Tech Notes

My notes on Statistics, Big Data, Cloud Computing, Cyber Security

Principal Component Analysis

It is a way of identifying patterns in data, and expressing the data in such a way as to highlight their similarities and differences. Since patterns in data can be hard to find in data of high dimension, where the luxury of graphical  representation is not available, PCA is a powerful tool for analysing data. The other main advantage of PCA is that once you have found these patterns in the data, and you compress the data, ie. by reducing the number of dimensions, without much loss of information. This technique used in image compression

In other words, PCA is a method of dimensionality reduction, without sacrificing much of the data accuracy. It summarizes data with many independent variables into to a smaller set of derived variables, in a way that the first component has the maximum variance, followed by the 2nd and 3rd etc, and the covariance  of any of the component with any other component is 0.

It redistributes total variance in such a way that K components explain as much as possible of the total variance, where total variance = variance of  var 1 + variance of var 2 etc

For a step by step procedure of how to do this follow the link

The same steps reproduced in R are below.

library(UsingR); data(galton)
standardize = function(x) {(x - mean(x))}
myscaledvar <- apply(galton, 2, function(x) (x-mean(x))) # get scaled data
plot(myscaledvar,pch=19,col="blue", xlim=c(-20,20))
# get covariance matrix
mycov = cov(myscaledvar)
# get eigen vector
my.eigen = eigen(mycov)
rownames(my.eigen$vectors)=c("child","parent") colnames(my.eigen$vectors)=c("PC1","PC2")

# sum of the eigen values = the total variance sum(my.eigen$values) var(myscaledvar[,1]) + var(myscaledvar[,2])
# The Eigen vectors are the principal components pc1.slope = my.eigen$vectors[1,1]/my.eigen$vectors[2,1] pc2.slope = my.eigen$vectors[1,2]/my.eigen$vectors[2,2] abline(0,pc1.slope,col="red") # the red line explains most of the variation abline(0,pc2.slope,col="green")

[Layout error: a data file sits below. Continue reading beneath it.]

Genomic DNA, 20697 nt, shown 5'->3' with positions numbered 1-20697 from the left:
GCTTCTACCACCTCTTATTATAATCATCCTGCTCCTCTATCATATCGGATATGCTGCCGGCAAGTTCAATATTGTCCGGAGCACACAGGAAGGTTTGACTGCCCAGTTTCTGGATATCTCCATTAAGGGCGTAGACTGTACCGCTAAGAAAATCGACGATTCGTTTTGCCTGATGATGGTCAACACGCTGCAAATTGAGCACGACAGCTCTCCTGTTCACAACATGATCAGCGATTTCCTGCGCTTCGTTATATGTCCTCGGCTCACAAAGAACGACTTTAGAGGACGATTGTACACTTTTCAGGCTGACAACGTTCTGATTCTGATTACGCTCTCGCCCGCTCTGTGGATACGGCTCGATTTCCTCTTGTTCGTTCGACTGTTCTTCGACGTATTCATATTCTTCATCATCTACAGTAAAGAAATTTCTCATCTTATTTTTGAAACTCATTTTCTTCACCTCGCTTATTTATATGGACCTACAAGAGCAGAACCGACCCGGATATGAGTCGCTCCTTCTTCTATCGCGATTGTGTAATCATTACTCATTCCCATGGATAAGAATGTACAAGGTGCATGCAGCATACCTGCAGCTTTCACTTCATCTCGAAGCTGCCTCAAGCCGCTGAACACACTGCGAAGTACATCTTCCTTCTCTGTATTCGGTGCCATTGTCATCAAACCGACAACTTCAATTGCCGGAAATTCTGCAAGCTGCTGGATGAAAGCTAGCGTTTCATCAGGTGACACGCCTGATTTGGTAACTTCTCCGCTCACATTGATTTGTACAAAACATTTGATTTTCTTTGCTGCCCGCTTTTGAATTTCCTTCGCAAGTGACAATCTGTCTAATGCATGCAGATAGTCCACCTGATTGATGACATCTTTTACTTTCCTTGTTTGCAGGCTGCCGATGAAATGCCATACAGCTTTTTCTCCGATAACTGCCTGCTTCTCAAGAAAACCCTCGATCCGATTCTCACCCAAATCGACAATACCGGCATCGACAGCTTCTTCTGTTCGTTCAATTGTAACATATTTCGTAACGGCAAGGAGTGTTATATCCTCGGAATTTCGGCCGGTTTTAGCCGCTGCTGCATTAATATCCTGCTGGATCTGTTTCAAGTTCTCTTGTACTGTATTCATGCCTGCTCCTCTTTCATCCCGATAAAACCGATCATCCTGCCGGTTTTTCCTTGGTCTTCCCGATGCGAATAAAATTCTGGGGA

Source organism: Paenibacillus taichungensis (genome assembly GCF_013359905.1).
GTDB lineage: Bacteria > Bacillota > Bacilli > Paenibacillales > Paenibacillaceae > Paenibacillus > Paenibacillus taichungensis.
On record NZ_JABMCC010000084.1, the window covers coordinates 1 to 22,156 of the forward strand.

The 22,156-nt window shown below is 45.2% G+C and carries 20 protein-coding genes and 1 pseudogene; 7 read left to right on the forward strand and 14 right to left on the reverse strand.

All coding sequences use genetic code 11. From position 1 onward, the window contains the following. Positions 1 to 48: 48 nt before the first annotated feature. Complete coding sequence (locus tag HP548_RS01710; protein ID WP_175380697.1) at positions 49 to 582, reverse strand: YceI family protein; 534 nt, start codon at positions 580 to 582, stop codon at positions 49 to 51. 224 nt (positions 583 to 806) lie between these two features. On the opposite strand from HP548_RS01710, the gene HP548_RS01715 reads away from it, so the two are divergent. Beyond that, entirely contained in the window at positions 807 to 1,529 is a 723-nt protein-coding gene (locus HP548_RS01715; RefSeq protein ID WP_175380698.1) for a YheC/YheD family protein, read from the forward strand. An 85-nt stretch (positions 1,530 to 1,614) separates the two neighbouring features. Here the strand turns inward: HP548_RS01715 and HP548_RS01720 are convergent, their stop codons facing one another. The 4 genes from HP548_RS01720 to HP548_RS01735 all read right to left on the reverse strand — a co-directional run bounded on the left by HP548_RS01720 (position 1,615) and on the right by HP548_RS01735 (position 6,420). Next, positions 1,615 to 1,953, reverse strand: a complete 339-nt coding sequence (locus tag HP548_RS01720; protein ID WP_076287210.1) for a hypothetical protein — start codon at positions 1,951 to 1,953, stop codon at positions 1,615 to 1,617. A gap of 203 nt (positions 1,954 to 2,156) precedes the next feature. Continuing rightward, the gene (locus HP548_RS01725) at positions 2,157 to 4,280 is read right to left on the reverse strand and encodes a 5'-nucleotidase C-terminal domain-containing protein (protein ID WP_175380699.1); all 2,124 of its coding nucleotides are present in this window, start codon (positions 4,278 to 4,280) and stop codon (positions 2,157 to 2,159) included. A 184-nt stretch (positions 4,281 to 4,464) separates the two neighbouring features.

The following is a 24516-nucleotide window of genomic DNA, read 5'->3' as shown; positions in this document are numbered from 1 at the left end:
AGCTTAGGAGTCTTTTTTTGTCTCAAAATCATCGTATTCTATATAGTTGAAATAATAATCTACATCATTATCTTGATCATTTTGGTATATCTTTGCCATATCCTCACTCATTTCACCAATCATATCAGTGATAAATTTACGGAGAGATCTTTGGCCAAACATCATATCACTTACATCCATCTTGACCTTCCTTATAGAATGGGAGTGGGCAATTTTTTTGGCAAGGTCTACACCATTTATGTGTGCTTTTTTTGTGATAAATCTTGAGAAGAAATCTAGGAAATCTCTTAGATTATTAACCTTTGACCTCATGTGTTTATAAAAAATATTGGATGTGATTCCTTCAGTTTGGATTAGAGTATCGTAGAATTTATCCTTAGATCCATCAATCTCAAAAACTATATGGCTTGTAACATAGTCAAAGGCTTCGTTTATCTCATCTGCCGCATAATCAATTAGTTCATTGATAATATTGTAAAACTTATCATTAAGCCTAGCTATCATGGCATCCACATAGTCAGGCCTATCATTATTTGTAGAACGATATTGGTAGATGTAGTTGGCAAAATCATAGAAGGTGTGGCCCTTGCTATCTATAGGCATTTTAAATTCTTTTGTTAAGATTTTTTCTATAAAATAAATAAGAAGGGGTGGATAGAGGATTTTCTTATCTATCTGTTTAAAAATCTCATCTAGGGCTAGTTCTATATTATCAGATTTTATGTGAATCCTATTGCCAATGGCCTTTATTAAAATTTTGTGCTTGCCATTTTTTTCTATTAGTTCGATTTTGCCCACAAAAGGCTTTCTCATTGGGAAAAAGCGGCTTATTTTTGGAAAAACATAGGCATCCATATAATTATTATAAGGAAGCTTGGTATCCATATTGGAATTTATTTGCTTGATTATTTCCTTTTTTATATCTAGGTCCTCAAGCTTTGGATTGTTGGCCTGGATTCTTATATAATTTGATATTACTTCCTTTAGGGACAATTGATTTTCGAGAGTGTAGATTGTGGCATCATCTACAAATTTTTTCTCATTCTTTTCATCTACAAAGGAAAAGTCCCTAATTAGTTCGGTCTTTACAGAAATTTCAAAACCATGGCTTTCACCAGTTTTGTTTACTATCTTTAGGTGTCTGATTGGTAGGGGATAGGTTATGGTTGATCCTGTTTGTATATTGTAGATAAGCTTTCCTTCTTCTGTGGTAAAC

# See how much variation each eigenvector accounts for
pc1.var = 100*round(my.eigen$values[1]/sum(my.eigen$values),digits=2)
pc2.var = 100*round(my.eigen$values[2]/sum(my.eigen$values),digits=2)

# Multiply the scaled data by the principal components
loadings = my.eigen$vectors
scores = myvar %*% loadings # this multiplication re-expresses the data in terms of PCs, this is the transformed data

sd = sqrt(my.eigen$values)
rownames(loadings) = colnames(myvar)

# plotting the scores
plot(scores,ylim=c(-10,10),main="Data in terms of EigenVectors / PCs",xlab=xlab,ylab=ylab) abline(0,0,col="red")

# BiPlot - primary visuals of PCAs
scores.min = min(scores[,1:2])
scores.max = max(scores[,1:2])

# draw the axes plot(scores[,1]/sd[1],scores[,2]/sd[2],main="BiPlot",xlab=xlab,ylab=ylab,type="n") rownames(scores)=seq(1:nrow(scores))

# This is to make the size of the lines more apparent factor = 5
# First plot the variables as vectors arrows(0,0,loadings[,1]*sd[1]/factor,loadings[,2]*sd[2]/factor,length=0.1, lwd=2,angle=20, col="red") # the angle between the arrows turns out quite small. hence the correlation is high

text(loadings[,1]*sd[1]/factor*1.2,loadings[,2]*sd[2]/factor*1.2,rownames(loadings), col="red", cex=1.2)

# short way to do all the above in R
prcomp(galton) # this gives us the same values as above.

Disclaimer : These are my study notes – online – instead of on paper so that others can benefit. In the process I’ve have used some pictures / content from other original authors. All sources / original content publishers are listed below and they deserve credit for their work. No copyright violation intended.

References for these notes :


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